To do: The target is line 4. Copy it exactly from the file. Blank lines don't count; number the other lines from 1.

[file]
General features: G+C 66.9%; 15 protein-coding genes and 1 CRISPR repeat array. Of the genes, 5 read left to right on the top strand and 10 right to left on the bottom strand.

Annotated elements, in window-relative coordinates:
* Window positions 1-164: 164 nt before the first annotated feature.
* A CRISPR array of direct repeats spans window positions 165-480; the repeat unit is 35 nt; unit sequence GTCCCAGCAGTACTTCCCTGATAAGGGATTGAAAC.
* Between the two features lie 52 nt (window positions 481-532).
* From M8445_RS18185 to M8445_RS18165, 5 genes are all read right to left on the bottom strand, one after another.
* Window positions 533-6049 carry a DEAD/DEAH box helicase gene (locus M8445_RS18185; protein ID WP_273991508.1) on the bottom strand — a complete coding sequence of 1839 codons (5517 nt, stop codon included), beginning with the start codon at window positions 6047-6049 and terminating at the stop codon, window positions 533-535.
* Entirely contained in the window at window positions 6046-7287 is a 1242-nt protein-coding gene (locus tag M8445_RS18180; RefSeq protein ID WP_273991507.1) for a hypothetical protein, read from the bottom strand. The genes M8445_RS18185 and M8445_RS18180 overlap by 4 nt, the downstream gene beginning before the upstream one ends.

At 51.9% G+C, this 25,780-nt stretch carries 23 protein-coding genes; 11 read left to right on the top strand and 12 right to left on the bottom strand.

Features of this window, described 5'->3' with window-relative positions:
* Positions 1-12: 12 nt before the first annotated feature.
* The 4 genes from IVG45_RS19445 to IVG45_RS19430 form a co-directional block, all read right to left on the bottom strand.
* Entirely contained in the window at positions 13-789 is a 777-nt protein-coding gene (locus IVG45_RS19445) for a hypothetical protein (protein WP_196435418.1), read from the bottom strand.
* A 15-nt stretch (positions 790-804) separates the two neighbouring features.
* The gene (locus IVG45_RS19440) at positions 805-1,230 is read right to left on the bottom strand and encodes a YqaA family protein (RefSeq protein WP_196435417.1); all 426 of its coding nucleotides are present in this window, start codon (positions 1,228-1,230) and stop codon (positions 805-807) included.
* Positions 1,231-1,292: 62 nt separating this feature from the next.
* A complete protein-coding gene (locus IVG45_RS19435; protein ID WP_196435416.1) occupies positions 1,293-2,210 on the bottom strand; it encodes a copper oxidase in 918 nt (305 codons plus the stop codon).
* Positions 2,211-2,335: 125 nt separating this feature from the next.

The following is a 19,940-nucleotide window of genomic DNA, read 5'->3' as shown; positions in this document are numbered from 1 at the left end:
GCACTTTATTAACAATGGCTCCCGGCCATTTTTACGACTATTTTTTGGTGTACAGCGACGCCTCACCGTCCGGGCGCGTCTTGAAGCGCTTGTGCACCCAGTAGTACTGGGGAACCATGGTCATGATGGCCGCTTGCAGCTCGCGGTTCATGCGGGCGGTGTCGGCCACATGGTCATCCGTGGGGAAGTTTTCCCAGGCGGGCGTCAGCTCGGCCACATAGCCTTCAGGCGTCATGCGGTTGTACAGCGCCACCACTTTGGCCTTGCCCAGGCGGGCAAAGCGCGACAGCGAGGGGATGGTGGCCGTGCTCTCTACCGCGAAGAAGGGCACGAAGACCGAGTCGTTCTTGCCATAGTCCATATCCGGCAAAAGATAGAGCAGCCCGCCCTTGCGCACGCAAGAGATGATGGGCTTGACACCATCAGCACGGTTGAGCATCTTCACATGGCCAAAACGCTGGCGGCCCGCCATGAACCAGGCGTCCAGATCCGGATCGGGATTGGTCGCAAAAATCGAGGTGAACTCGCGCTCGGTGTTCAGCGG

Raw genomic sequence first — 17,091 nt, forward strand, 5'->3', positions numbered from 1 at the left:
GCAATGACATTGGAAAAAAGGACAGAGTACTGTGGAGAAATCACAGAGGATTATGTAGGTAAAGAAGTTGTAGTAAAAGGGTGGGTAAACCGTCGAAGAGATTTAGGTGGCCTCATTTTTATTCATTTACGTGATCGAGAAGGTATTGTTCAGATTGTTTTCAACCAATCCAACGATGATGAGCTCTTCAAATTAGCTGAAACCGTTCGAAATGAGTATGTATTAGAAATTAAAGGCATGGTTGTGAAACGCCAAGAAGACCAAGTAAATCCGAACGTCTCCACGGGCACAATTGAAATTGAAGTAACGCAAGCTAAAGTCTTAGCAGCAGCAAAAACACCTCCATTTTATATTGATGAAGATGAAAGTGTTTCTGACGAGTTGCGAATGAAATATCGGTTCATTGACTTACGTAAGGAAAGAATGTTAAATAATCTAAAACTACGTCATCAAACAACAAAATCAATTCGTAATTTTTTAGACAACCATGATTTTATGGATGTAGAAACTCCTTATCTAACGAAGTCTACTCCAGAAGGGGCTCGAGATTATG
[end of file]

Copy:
* A CRISPR array of direct repeats spans window positions 165-480; the repeat unit is 35 nt; unit sequence GTCCCAGCAGTACTTCCCTGATAAGGGATTGAAAC.